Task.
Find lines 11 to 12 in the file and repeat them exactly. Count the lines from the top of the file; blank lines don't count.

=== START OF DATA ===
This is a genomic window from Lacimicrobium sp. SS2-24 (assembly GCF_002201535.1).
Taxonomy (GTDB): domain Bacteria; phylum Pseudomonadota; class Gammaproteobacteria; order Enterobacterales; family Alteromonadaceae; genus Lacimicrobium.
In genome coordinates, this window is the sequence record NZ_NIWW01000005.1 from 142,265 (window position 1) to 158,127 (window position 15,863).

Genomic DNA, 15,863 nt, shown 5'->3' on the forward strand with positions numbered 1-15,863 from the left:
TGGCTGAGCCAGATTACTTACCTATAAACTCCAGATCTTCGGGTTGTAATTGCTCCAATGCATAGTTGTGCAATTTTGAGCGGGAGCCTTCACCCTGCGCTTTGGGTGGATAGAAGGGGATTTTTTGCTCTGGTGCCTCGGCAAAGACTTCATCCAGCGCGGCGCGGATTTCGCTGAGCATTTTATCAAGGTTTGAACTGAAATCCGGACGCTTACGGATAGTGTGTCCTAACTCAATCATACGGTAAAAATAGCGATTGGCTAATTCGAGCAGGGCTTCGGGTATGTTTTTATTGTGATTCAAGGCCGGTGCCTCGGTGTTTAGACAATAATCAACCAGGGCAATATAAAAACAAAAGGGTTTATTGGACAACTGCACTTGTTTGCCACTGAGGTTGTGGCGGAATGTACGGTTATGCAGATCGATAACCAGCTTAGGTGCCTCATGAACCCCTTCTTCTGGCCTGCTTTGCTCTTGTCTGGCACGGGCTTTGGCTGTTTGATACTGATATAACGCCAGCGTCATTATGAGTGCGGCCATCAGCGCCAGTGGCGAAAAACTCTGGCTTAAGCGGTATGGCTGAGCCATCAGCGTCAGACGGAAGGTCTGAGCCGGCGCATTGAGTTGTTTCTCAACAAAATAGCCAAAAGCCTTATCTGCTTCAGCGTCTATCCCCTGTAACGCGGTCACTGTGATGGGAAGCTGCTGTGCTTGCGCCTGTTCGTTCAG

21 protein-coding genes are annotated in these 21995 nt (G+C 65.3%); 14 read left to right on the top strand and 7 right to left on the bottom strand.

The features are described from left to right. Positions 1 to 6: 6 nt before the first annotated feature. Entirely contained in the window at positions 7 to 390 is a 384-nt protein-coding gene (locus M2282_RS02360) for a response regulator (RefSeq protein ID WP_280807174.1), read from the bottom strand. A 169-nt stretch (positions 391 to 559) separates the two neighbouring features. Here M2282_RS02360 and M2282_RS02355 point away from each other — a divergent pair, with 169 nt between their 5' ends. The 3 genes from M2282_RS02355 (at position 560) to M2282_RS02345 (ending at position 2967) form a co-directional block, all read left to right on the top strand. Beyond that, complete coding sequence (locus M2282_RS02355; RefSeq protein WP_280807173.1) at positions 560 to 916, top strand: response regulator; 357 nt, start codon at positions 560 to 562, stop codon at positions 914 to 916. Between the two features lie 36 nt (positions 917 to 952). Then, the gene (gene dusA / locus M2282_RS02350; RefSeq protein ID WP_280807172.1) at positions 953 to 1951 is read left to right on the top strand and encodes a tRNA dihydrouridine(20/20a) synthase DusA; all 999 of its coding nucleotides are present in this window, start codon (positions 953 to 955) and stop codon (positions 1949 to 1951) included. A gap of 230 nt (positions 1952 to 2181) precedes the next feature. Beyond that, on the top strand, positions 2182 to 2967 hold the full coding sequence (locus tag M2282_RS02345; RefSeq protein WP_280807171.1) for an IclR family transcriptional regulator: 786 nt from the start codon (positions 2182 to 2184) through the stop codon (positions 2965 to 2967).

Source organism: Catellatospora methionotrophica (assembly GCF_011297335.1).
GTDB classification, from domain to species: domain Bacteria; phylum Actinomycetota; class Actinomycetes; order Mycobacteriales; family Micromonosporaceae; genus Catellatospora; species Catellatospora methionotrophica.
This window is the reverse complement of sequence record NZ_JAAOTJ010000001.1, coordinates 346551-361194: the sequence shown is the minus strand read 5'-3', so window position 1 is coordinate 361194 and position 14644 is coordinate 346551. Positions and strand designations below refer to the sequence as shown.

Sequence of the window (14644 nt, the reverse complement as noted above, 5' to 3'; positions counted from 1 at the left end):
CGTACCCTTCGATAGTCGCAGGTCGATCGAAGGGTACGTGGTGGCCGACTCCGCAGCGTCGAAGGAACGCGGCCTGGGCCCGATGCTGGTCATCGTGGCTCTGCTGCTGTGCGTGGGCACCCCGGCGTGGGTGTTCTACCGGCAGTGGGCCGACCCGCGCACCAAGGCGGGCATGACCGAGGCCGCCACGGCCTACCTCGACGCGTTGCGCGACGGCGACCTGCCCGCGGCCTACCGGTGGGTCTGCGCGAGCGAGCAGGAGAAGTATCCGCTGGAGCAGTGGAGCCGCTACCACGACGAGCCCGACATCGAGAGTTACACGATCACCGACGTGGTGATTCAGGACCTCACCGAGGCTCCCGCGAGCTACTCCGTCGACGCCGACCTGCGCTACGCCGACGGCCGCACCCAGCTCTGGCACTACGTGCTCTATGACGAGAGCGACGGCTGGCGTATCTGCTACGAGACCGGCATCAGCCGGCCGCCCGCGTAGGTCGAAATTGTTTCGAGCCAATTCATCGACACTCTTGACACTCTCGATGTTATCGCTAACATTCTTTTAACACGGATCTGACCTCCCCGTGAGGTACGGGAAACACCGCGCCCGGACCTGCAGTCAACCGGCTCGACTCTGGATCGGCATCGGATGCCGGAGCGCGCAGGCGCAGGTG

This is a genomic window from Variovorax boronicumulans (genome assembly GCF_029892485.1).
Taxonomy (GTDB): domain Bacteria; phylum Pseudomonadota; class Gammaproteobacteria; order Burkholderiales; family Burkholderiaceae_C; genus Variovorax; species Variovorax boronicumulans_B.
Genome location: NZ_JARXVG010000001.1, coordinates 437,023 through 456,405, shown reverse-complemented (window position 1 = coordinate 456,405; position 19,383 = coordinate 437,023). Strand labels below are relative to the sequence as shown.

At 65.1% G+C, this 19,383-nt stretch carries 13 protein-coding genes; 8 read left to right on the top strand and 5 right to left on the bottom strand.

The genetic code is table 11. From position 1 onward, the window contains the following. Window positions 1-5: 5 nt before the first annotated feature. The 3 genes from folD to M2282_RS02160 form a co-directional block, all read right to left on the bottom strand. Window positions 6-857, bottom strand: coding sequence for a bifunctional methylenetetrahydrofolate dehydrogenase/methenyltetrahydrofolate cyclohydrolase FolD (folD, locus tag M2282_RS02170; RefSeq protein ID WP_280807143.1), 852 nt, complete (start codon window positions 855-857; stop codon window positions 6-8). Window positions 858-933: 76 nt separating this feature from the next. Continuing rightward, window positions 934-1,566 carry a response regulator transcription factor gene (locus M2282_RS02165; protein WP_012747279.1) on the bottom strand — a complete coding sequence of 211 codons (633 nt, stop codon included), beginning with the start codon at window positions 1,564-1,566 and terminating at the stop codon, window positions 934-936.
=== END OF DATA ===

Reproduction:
Sequence of the window (14644 nt, the reverse complement as noted above, 5' to 3'; positions counted from 1 at the left end):
CGTACCCTTCGATAGTCGCAGGTCGATCGAAGGGTACGTGGTGGCCGACTCCGCAGCGTCGAAGGAACGCGGCCTGGGCCCGATGCTGGTCATCGTGGCTCTGCTGCTGTGCGTGGGCACCCCGGCGTGGGTGTTCTACCGGCAGTGGGCCGACCCGCGCACCAAGGCGGGCATGACCGAGGCCGCCACGGCCTACCTCGACGCGTTGCGCGACGGCGACCTGCCCGCGGCCTACCGGTGGGTCTGCGCGAGCGAGCAGGAGAAGTATCCGCTGGAGCAGTGGAGCCGCTACCACGACGAGCCCGACATCGAGAGTTACACGATCACCGACGTGGTGATTCAGGACCTCACCGAGGCTCCCGCGAGCTACTCCGTCGACGCCGACCTGCGCTACGCCGACGGCCGCACCCAGCTCTGGCACTACGTGCTCTATGACGAGAGCGACGGCTGGCGTATCTGCTACGAGACCGGCATCAGCCGGCCGCCCGCGTAGGTCGAAATTGTTTCGAGCCAATTCATCGACACTCTTGACACTCTCGATGTTATCGCTAACATTCTTTTAACACGGATCTGACCTCCCCGTGAGGTACGGGAAACACCGCGCCCGGACCTGCAGTCAACCGGCTCGACTCTGGATCGGCATCGGATGCCGGAGCGCGCAGGCGCAGGTG